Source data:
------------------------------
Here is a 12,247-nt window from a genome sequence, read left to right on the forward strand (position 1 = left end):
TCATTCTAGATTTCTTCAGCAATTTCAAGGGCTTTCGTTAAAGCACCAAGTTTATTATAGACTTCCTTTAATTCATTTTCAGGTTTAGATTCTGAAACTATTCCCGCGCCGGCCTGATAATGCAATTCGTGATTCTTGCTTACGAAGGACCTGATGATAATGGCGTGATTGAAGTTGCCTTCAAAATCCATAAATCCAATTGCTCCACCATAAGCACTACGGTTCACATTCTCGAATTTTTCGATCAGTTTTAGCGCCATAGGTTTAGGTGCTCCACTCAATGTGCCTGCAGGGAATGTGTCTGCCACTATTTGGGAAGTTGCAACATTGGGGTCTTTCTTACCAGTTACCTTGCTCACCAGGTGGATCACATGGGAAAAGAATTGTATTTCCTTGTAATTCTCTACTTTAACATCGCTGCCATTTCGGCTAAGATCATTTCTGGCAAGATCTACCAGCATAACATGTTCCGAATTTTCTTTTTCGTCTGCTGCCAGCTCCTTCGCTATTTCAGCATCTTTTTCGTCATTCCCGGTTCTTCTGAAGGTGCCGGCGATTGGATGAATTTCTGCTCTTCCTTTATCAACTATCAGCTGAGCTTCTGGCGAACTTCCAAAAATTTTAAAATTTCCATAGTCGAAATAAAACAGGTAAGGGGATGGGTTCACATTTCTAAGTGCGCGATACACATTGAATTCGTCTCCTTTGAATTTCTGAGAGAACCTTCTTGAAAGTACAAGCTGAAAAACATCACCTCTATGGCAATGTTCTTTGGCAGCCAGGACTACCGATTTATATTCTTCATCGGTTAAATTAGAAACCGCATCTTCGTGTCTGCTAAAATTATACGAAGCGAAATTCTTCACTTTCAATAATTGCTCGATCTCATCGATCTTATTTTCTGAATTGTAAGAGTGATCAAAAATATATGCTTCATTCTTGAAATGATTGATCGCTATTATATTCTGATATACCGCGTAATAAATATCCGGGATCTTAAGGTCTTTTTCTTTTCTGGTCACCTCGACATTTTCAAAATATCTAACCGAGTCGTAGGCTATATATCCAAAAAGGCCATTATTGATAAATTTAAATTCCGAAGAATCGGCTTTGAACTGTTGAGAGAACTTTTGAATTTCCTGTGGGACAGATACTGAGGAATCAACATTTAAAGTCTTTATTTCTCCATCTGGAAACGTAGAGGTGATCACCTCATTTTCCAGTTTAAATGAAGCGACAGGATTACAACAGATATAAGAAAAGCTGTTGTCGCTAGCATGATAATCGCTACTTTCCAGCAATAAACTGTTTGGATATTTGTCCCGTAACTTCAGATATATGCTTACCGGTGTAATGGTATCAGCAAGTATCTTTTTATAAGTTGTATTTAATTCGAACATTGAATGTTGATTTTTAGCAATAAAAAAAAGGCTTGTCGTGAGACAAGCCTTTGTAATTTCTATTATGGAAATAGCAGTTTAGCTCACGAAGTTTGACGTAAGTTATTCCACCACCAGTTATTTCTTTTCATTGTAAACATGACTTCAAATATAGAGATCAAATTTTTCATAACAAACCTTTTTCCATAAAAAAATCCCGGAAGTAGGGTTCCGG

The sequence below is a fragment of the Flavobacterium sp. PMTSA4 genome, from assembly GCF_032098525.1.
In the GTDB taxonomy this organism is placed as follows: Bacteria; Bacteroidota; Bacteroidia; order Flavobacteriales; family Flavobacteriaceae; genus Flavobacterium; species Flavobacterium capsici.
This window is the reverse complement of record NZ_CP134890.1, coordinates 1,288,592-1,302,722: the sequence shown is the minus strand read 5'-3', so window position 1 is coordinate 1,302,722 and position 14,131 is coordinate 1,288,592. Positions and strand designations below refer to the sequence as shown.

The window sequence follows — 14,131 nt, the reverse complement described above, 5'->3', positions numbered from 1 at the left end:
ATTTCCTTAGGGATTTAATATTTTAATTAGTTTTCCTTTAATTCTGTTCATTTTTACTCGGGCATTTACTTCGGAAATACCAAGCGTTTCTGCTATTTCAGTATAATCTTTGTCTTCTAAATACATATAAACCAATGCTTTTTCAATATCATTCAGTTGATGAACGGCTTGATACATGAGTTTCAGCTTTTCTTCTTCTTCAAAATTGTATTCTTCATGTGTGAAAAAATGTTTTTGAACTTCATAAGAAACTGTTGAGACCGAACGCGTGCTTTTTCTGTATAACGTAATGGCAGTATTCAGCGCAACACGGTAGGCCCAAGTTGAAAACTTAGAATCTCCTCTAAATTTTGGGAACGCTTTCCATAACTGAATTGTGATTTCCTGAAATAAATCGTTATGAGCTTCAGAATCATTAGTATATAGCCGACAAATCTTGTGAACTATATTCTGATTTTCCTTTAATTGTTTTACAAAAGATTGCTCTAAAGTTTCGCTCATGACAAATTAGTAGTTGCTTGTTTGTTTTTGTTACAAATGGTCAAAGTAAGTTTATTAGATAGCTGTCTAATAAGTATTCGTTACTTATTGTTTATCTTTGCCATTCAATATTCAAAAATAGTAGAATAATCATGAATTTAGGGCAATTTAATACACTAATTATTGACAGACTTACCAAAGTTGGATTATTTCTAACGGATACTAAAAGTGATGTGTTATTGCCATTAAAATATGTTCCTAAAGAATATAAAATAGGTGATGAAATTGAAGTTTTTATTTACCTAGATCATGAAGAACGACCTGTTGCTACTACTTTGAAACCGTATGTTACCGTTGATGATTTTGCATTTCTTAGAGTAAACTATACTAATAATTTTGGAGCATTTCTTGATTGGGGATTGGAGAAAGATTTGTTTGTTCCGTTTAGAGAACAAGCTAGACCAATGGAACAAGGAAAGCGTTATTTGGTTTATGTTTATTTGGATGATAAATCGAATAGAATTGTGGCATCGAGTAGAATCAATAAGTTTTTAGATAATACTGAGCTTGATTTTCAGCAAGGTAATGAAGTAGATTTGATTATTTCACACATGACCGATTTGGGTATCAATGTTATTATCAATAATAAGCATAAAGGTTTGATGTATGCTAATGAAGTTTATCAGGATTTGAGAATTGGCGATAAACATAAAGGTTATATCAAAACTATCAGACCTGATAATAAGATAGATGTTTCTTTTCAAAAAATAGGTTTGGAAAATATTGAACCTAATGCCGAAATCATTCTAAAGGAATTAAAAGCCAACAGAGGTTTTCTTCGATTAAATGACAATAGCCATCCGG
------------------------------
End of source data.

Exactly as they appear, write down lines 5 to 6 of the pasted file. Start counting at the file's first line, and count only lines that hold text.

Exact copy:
This window is the reverse complement of record NZ_CP134890.1, coordinates 1,288,592-1,302,722: the sequence shown is the minus strand read 5'-3', so window position 1 is coordinate 1,302,722 and position 14,131 is coordinate 1,288,592. Positions and strand designations below refer to the sequence as shown.

The window sequence follows — 14,131 nt, the reverse complement described above, 5'->3', positions numbered from 1 at the left end: